Mental Health, Medicaid Get Boost In Health Care Reform Proposal
A health care reform bill introduced Tuesday by Democratic leaders in the House of Representatives would expand Medicaid and require mental health coverage for all Americans, but fails to include significant change to long-term care.
The bill was brought forth collectively by three House committees — Education and Labor, Ways and Means and Energy and Commerce — which have jurisdiction over health care.
As currently written, the bill would allow Americans to keep their current health insurance coverage and doctor, but would also provide a so-called “public option,” essentially a government-run insurance program that individuals or business could buy into.
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Mental health coverage would be required under the bill no matter which insurance option is selected. Plus, insurers will not be allowed to deny anyone coverage due to a preexisting condition.
Medicaid would be expanded under the House bill to include families with incomes at or below 133 percent of the federal poverty level. Furthermore, reimbursement rates for primary care services provided to people on Medicaid would increase, with the federal government picking up the tab.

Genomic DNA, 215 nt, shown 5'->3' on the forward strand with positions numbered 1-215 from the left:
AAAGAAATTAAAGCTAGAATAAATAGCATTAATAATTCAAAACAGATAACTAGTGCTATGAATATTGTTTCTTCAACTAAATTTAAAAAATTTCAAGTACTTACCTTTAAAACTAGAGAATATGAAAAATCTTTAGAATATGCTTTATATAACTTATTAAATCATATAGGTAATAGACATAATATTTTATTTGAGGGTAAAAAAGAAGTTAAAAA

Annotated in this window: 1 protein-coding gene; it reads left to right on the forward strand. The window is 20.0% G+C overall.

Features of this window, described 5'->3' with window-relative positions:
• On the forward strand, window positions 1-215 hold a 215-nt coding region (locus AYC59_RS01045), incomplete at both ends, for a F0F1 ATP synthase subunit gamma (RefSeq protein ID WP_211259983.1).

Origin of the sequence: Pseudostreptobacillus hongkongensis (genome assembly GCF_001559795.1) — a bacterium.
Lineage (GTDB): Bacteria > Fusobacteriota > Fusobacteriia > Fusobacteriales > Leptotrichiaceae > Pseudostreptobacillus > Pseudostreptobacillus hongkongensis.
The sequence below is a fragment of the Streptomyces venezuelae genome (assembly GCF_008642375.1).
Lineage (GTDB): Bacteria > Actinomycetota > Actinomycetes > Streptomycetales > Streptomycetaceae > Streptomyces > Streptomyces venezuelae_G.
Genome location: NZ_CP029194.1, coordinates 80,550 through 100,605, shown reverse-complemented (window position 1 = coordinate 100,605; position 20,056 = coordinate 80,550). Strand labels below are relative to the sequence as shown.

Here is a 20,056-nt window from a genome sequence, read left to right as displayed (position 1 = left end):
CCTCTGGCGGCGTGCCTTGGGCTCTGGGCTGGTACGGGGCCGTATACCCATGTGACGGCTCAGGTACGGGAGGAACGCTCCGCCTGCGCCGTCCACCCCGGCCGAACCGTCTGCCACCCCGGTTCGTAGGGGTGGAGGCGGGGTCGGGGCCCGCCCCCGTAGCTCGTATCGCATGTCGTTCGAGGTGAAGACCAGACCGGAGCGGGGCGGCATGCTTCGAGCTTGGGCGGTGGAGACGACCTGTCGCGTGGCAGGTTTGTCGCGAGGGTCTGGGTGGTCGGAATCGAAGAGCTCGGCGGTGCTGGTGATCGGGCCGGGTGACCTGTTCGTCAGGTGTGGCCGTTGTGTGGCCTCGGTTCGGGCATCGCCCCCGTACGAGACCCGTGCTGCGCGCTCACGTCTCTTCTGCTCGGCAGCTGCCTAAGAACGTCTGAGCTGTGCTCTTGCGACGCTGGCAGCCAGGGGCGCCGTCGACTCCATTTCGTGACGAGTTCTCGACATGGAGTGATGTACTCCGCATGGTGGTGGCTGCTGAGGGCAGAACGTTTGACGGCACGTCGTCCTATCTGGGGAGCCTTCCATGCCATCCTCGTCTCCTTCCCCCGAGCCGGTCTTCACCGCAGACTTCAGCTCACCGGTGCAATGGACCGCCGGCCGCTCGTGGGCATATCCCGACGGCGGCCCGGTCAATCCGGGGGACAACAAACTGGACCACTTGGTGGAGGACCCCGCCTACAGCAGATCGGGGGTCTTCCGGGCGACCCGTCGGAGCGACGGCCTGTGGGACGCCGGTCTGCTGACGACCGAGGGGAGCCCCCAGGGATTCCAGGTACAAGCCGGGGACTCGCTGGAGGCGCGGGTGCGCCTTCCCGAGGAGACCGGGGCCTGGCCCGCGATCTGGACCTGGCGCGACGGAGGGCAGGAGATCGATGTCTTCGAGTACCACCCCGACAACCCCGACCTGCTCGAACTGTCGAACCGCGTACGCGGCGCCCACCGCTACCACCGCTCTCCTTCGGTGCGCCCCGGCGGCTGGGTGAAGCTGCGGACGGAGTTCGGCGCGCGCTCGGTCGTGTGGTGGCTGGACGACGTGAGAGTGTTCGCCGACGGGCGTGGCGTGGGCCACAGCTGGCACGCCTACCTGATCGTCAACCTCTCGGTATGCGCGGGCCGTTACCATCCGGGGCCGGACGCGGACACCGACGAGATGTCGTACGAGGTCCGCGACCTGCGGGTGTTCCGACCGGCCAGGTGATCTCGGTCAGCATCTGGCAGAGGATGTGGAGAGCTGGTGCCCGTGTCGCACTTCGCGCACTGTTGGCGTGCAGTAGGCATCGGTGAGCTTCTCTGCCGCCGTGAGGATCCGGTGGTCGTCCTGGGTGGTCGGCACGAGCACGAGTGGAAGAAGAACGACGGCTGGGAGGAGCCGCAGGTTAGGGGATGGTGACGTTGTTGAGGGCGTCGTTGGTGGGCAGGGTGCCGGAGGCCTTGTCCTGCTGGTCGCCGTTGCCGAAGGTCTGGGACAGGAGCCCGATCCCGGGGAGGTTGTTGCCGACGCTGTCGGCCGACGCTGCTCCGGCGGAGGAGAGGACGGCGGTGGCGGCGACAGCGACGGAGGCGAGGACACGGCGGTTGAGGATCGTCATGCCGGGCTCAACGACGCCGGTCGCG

“We can’t afford to leave people in a system that looks to recruit the healthy and leave the sick uninsured, underinsured or uncertain about their insurance,” said Rep. John Dingell, D-Mich. “The current broken health care system will not fix itself and the people who made billions from it have no reason to change their ways unless we make them.”
Long-term care is not emphasized in the House bill. Neither the Community Living Assistance Services and Supports (CLASS) Act — which would create a government long-term care insurance program — or the Community Choice Act — which would allow people with disabilities the option to use Medicaid funding to pay for community-based rather than institutional care — are included.
Just last week Health and Human Services Secretary Kathleen Sebelius sent a letter to a Senate committee expressing the Obama Administration’s support of including the CLASS Act in health care reform legislation.
House committees will consider this proposal beginning this week. In order for any changes to take place, legislation must be approved by the House and Senate and be signed into law by the president who has indicated he would like to wrap up health care reform before Congress leaves for its August recess.